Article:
My advice ? If you want to do more than NAS, i.e. DLNA/transcoding/ Web server etc, avoid any NAS with an ION or Atom or Marvell processor, it has to have a proper CPU to do anything decent.
Thanks everyone for the advice.

It might be nice to be able to host my website myself (would therefore need PHP and MySQL capability), would save a bit of money over the year perhaps.

Having said that, looking at prices, the Synology seems to start around 650chf, whereas a Western Digital equivalent will only come to around 250chf - I think I would have to host my own website for more than my lifetime to make up the difference!

Anyone used the WD NAS stuff? I did have trouble with their HDDs before, but I put it down to bad luck more than bad quality.
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Old 03.01.2012, 14:24
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Re: NAS - which to go for?

Hi,

The QNAPs have MySQL and PHP out of the box, see http://www.qnap.com/pro_detail_software.asp?p_id=135. I configured Joomla on my box and built a website for a friend before hosting it on a real ISP - oxito.ch.

Piv
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Old 03.01.2012, 14:44
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Re: NAS - which to go for?

Thanks Piv, am I right in thinking that the QNAP stuff comes without HDDs though?
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Old 03.01.2012, 14:45
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Re: NAS - which to go for?

The Windows NTFS file system demands royalties for use. Most NAS' will cough up for a read only license, allowing to read USB keys etc, and if you have a suitable Linux kernel you can hack/install a 3rd party NTFS driver that will allow you to write to an NTFS file system royalty-free. Native Linux file systems have ext3/ext4 which is a journalled efficient/fast file system far more suitable for RAID and iSCSI but lacks cross platform support. FAT32 is available throughout but has limitations.

My advice, pick 3 vendors and browse their forums for people trying to do what you want to do and see the issues you may face. Synology units lack proper MKV transcoding ability do most people end up using Serviio or other 3rd party DLNA servers. Other vendors have issues with MACS and some with Xboxes, so do your research thoroughly. Vendor sales blurb is attrociously misleading.
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Old 03.01.2012, 15:06
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Re: NAS - which to go for?

I have a HP Media Server for back up & media server.

Back up side (& restore) works well but I would not recommend the media server. The sales pitch is that it goes around your PCs (I currently have 5 working) & collects all the photos, videos & music automatically so after some days (or longer) you have everything copied to central server.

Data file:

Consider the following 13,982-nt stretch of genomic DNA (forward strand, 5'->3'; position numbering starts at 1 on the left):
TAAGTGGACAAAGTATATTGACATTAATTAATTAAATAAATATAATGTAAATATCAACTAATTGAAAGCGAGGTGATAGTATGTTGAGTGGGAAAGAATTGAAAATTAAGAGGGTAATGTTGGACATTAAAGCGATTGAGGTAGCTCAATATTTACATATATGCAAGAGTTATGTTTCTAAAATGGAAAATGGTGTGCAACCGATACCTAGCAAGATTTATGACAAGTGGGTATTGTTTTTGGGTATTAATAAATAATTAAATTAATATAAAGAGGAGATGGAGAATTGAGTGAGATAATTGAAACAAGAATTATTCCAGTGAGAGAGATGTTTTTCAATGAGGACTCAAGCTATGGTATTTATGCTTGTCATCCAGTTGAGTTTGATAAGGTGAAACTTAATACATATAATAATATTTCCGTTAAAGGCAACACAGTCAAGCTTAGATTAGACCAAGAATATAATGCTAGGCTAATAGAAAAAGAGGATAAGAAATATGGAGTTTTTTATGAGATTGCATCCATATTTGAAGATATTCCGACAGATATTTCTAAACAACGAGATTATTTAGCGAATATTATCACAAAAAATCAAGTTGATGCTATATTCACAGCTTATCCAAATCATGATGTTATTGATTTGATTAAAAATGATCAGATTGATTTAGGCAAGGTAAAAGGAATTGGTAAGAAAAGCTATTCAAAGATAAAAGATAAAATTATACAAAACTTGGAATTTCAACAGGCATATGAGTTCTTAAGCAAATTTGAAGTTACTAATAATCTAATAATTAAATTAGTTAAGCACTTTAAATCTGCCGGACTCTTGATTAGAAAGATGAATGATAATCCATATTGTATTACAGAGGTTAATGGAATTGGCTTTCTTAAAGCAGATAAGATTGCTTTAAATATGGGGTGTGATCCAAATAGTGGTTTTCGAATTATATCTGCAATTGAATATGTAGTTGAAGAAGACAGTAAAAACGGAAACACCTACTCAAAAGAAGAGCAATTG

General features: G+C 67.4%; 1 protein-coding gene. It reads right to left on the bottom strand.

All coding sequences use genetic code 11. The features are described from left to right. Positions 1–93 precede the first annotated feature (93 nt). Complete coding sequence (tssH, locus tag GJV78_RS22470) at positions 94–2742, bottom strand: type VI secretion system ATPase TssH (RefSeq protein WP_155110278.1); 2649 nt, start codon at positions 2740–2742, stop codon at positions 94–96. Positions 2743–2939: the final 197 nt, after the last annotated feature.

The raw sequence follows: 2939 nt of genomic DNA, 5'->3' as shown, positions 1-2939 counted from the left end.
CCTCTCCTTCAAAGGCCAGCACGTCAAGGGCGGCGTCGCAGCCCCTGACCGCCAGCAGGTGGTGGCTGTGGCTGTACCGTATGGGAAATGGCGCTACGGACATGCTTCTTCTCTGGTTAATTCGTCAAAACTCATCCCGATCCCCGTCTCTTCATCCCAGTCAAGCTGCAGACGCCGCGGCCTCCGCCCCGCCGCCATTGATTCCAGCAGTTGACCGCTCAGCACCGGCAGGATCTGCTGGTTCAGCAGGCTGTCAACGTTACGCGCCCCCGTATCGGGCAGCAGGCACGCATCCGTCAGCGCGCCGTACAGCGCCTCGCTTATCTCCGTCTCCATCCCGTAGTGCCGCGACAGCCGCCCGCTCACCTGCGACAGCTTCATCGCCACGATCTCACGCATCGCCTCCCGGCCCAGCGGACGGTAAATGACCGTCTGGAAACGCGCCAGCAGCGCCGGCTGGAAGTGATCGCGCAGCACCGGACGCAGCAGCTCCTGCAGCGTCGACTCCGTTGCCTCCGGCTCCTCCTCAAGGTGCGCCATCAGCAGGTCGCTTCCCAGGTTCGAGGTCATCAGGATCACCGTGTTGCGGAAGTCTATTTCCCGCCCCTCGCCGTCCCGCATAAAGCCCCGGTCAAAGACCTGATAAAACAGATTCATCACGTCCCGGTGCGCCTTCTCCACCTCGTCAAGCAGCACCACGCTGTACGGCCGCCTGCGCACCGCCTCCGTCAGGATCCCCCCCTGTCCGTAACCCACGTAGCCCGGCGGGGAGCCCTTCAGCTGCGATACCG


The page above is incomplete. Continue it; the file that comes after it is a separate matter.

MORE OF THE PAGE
What they do not tell you is that it is very fussy about what it collects & if it finds a photo or tune or whatever that it does not like then it stops collecting from that PC. Also it does not give you a clue why; the only options are to try to guess what the problem is & try to fix it - or delete that piece of data - sometimes after deletion it starts up again.

Reminds me of my first programming job in 63; it was a system that read cards & just stopped if it did not like a card. My job was to programm it to print out all the information I could gather from the card & then give the operator the option to stop or skip. Now 50 years later I seem to face the same problem ........!

The other cute trick is if you have PCs with different languages (as I do) then it appears to be collecting OK from those PCs & reports what was collected but there is nothing saved on the server.....
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Old 03.01.2012, 15:14
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Re: NAS - which to go for?

it strikes me that some of these nas's people have been recommending are more like servers!


so what you after StirB? an all in one web server, media library, all singing all dancing server

or just some network attached storage?

I can't get my head round spending more then the price of a very decent pc on an all singing and dancing nas, when a pc is more flexible - and a hell of a lot easier to fix / upgrade / install
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Old 03.01.2012, 15:21
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Re: NAS - which to go for?

Exactly. Plus he seems to be a Mac user.

It sounds to me like has a Mac Mini as a little server of sorts in which case he can just use an external drive on it. What would be good is if it's a new Mac Mini with a Thunderbolt interface in which case he can install an external RAID stack with plenty of throughput.

Read this page StirB -